An air of suspense hangs around Zhou's visit, especially since his itinerary originally didn't include the stop-over in Kabul. He was to have proceeded to Ashgabat, Turkmenistan, following a two-day visit to Singapore, but diverted to Kabul for a four-hour halt. The detour, of course, makes the visit at once historical and topical. 

The context of the visit needs to be carefully surveyed. From a long-term perspective, a joint declaration between China and Afghanistan on "the establishment of a strategic and cooperative partnership" issued in Beijing after a visit by Afghan President Hamid Karzai in June marked a new step in the development of the bilateral relations. The declaration identified security as one of the "five pillars that will underpin" the Sino-Afghan partnership and affirmed that the two countries would "intensify exchanges and cooperation" in security, including "enhancing intelligence exchanges". 

No 'Apocalypse Now' … 
With the "transition" in Afghanistan set to shift up a gear through 2013 - as the last residues of the United States' "surge" are pulled back from the war theater and as the 2014 deadline approaches for the North Atlantic Treaty Organization (NATO) to withdraw - Beijing seems destined to play a larger role. In terms of China's national priorities over the development of its eastern regions, especially Xinjiang, and the consolidation of its rapidly expanding economic investments in Afghanistan and Central Asia, Beijing has no choice but to project itself as a stakeholder in the stabilization of Afghanistan. In a brief commentary on Zhou's visit to Kabul, Global Times newspaper noted:
Within China, there is also heated debate over the role that China should play … But it is generally agreed that the deterioration of the Afghan domestic situation will benefit nobody; for China, the stability of its northwestern bordering regions will be directly influenced and overseas Chinese in the region will face greater security problems.

Historically, Afghanistan has been a nightmare for many big powers. As a neighbor of Afghanistan, China has a keen interest in the security of this region. How to help Afghanistan walk out of the shadow of long-term wartime chaos poses a big challenge to China's diplomacy.
Zhou underlined in a written statement as he arrived in Kabul, "It is in line with the fundamental interests of the two peoples for China and Afghanistan to strengthen a strategic and cooperative partnership, which is also conducive to regional peace, stability and development." 

Clearly, the accent was on the bilateral cooperation with the assurance held out to any third parties concerned that Sino-Afghan cooperation would be a factor of stability for the region.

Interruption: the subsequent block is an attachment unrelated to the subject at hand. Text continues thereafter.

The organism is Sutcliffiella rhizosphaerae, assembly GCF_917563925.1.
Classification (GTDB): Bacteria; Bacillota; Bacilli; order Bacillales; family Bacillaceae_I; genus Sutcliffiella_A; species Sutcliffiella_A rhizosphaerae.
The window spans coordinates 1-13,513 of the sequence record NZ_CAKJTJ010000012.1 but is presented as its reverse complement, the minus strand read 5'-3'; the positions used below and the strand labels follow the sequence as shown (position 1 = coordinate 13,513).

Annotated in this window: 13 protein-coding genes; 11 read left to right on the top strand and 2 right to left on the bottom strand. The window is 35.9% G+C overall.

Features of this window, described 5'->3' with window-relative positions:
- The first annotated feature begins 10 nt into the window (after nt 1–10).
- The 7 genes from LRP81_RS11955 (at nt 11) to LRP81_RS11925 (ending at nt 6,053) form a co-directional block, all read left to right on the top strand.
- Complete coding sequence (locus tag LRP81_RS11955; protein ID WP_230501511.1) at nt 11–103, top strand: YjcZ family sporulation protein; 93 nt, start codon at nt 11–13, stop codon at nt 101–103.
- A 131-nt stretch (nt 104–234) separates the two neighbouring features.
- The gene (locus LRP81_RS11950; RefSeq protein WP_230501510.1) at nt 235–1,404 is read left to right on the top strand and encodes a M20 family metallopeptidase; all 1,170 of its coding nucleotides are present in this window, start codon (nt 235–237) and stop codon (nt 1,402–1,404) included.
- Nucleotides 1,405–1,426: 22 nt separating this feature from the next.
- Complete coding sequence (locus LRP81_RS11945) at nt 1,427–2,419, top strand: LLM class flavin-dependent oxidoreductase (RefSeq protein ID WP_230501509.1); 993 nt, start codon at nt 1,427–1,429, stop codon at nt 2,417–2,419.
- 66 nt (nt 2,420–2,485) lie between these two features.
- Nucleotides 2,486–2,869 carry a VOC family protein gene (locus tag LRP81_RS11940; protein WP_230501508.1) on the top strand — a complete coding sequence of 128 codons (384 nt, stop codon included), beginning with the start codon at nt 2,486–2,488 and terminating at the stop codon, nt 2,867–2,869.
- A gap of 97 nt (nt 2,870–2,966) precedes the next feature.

How does China view the Afghan situation? The last major statement on Afghanistan by China was made hardly a week before Zhou's visit to Kabul on Sunday, during the United Nations Security Council discussion in New York on Afghanistan. The striking aspect of the speech by Ambassador Li Baodong was its underlying tone of hope and positive expectations. 

Li said, "The peace and reconstruction process in Afghanistan was achieving positive results, the transfer of security responsibilities to national forces was moving along smoothly, the Afghan economy was improving, and trade and cooperation with other countries was being scaled up." 

However, Li indirectly criticized NATO's strategy in flagging that the transfer of security responsibilities must proceed slowly and saying the international community must continue to help to improve the security situation. Indeed, he put on record China's serious concerns over recent incidents of violence, especially the high number of civilian casualties, and he called on NATO forces to conduct its operations according to international law so as to ensure the safety and protection of civilians. 

The most interesting part of Li's speech was in articulating China's belief that Afghanistan's stabilization needs to be sought through greater integration with the region "in line with the principle of mutual benefit and cooperation" and by "making full use of existing mechanisms" such as the Shanghai Cooperation Organization. 

Evidently, Beijing doesn't subscribe to the inevitability of "Apocalypse Now" in the Hindu Kush in the post-2014 period. Suffice to say, Zhou's visit to Kabul needs to be weighed first and foremost as a strong affirmation of support for Karzai's government. From Beijing's viewpoint, Karzai has been a reliable friend who walked the extra mile to boost Sino-Afghan relations. 

… nor any zero-sum game 
From Karzai's perspective, support from Beijing may already have become irreplaceable, more so at the present juncture when his equations with Washington have again become problematic and uncertain. NATO has summarily suspended the training for the Afghan police force and the Afghan defense ministry has apparently scaled back NATO's involvement in joint operations with the Afghan forces below battalion level. 

There have been several instances in the recent weeks indicative of the poor chemistry between Kabul and Washington. The most glaring instance was the concern voiced by Karzai about the security pacts signed with the US earlier this year. Negotiations over the long-term US military presence in Afghanistan beyond 2014 are due to commence in three weeks time. At such a juncture, Zhou's visit, coming as it did on the eve of Karzai's trip to the US, most certainly helps the Afghan leader gain more negotiating space vis-a-vis Washington. 

Karzai feels particularly agitated over the excessive interest that the US takes in influencing Afghan domestic politics, which is entering a delicate phase even as jockeying has begun in right earnest over the Afghan presidential elections due in end-2014. Karzai told Zhou, "China is a good and honest friend of Afghanistan … We are looking forward to a broader and strong cooperation with China."